Sunday, 8 July 2007

Modernisation out; change in.

One of the most irritating things about Nulabour and the NHS was the way it commandeered the word "modernise" to hide its intention to dismantle the NHS and hand over health care to the private sector. Nulabour has made an art out of euphemisms and modernise (used in the sense that the Luftwaffe modernised Coventry) is a particularly clever one because anyone who objects to "modernisation" is, by definition, a backward looking dinosaur who is stuck in the past and not to be taken seriously. Unsurprisingly, not many people want to be thought of like this so find it best to say nothing, which gives the modernisers a free hand to do whatever they want. In fact the use of the word "modern" was so successful that they named the department tasked with destroying the NHS the "modernisation agency".
It never really worked for me. I suppose the strategy was devised and aimed at people a little younger than me, but for baby-boomers "modern" conjures up images of streaked concrete council flats (a product of the Modern movement and modern materials) and exquisite antique furniture being painted white so that it looked like something from Habitat - the iconic modern furniture shop of the late 60's
Gordon Brown doesn't seem to do "modern" but he does seem to want "change". I am not quite sure what he means. Is he admitting his Party has been wrong for the last 10 years and is going to try something else or does he mean he wants to continue the change where modernisation left off. Appointing Ari Darzi as health minister and asking him to review the NHS was clever. In one move he has silenced the doctors that want clinicians to decide health priorities and, at the same time, appointed the very same person whose ideas have driven the changes in the NHS that they dislike (ISTC, closing DGHs) to a position where he will essentially be reviewing his own ideas. I suspect that, at the end of his review, he will not be handing back his knighthood in disgust over the "modernisation" of the NHS.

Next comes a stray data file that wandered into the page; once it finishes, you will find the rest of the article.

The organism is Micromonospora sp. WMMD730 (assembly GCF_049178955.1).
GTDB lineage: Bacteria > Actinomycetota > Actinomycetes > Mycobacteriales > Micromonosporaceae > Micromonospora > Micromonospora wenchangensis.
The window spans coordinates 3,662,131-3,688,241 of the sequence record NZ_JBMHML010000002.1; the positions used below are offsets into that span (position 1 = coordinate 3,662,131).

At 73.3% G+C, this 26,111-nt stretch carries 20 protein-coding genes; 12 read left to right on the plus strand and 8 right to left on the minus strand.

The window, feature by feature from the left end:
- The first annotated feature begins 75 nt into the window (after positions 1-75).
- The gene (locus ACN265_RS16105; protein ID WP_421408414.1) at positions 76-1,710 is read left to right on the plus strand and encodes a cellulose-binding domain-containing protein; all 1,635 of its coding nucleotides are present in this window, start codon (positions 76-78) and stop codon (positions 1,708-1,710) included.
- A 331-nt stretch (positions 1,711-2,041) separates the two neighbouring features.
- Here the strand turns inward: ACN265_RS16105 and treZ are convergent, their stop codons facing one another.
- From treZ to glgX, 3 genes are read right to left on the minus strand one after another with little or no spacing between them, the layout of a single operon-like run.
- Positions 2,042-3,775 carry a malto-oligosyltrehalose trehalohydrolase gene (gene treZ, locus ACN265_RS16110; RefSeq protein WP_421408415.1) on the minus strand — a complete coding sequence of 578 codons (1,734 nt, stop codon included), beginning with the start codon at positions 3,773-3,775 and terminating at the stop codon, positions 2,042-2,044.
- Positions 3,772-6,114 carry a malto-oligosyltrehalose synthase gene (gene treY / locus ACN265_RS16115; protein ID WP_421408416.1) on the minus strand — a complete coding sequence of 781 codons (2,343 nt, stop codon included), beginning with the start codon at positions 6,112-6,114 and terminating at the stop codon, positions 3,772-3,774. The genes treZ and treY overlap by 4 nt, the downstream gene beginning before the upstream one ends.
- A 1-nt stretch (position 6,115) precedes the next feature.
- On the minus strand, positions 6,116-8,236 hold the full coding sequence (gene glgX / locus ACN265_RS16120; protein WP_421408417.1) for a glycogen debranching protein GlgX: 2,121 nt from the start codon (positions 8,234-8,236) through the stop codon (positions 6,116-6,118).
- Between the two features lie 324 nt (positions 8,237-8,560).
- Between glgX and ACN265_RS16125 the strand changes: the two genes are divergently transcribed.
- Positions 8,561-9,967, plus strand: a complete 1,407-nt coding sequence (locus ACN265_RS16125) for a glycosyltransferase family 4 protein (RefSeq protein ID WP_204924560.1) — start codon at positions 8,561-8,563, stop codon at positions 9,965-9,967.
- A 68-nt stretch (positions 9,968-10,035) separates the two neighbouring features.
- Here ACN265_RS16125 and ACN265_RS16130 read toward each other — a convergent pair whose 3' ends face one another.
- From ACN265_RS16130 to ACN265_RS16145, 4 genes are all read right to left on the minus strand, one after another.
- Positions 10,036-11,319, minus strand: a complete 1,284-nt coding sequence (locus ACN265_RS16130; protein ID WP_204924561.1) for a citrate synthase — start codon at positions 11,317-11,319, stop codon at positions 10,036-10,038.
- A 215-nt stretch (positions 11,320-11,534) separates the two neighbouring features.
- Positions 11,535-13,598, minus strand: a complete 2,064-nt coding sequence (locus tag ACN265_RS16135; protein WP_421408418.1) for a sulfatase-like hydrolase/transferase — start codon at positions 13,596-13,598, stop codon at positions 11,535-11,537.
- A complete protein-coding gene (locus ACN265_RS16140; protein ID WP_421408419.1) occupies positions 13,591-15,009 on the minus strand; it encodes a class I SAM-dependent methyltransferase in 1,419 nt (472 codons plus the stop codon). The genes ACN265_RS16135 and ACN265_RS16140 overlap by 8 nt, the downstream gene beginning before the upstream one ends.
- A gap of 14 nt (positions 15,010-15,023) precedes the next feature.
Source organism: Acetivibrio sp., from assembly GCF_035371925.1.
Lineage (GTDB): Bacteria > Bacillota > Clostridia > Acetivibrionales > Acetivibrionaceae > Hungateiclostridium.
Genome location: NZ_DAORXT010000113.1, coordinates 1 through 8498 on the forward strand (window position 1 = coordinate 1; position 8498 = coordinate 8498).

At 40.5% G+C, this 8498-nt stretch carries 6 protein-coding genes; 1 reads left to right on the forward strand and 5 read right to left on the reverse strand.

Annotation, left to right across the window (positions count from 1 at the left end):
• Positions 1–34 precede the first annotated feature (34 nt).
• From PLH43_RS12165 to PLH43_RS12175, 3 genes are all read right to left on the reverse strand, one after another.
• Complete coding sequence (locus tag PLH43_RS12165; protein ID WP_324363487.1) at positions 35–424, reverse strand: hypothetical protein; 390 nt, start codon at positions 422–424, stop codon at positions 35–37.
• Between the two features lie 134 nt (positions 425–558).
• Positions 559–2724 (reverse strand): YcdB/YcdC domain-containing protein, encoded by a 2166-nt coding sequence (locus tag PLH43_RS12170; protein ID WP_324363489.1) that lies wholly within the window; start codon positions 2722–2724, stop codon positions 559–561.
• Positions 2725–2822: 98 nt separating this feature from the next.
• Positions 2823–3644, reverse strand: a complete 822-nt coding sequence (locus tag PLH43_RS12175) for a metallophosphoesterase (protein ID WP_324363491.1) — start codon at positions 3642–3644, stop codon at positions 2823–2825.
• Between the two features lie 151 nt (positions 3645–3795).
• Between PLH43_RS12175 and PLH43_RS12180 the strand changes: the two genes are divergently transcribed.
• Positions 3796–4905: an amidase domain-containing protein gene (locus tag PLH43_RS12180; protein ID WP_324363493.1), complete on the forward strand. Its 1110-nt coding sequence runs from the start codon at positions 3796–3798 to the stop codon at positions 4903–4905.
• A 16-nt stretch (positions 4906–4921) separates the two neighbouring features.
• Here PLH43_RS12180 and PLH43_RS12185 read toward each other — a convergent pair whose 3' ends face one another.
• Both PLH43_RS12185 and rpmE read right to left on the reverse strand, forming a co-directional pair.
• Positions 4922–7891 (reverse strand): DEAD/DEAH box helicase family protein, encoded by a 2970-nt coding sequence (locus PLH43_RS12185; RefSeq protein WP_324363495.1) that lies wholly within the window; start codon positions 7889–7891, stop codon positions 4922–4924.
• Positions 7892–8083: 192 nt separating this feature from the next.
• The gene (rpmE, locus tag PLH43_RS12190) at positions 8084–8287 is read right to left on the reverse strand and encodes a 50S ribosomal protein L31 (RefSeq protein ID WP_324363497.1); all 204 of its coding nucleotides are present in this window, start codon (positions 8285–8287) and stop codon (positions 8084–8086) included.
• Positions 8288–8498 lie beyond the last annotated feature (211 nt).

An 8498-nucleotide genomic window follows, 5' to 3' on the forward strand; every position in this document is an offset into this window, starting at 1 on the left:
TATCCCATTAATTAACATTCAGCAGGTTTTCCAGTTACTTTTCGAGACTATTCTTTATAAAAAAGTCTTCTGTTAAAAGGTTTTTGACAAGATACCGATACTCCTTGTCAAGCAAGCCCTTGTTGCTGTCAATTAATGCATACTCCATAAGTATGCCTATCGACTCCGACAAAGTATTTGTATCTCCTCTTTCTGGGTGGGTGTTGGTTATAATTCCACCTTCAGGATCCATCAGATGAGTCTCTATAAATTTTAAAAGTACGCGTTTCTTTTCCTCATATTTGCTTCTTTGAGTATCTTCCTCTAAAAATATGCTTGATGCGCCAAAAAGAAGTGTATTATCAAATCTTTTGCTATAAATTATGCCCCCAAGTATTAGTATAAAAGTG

While on the subject of "modern" I was treated to an amazing aerial display yesterday evening. There was an airshow featuring a Spitfire locally but, I think the pilot must have found it a bit tame so, in the early evening, flew out to the rural area where I live and for about 45 minutes put the Spitfire through its paces with a series of stunts I am sure would not be allowed at an airshow. He flew at tree height and did loops and spirals. He flew low and fast and climbed almost vertically. All the time the engine kept its same throaty rumble without any evidence of stalling or strain. I could not believe a piece of machinery approaching 70 years of age could work so sweetly.
Today I decided to cut the grass and got my modern ride-on mower out. I have had it since November but I have only used it 4 or 5 times because the front axle broke the second time I used it and it was out of action for a few weeks. Half way through doing the lawn it just putt-putted and stopped. No obvious reason. I will be lucky if this mower outlives its first oil change.


Nursing Student said...

Usually all the "modernisation" tactics really do is to revert back to a previous system, run by the same people, fine tune it somewhat, then proclaim it to be a wonderous innovation.
Then of course, give it 10 years then when the system gets modernised again...

Dr Ray said...

There is certainly an arrogance in believing that systems and ways of doing things which have evolved and been fine tuned to the problem at hand can be swept away and replaced by untried ideas which, in the case of Dr Clive Froggatt, Mrs Thatchers medical advisor on NHS reform, were dreamed up in a heroin-fuelled haze and became government policy. I am not sure if the current advisors are high on drugs but they are high on political ideology, personal advancement and ambition.

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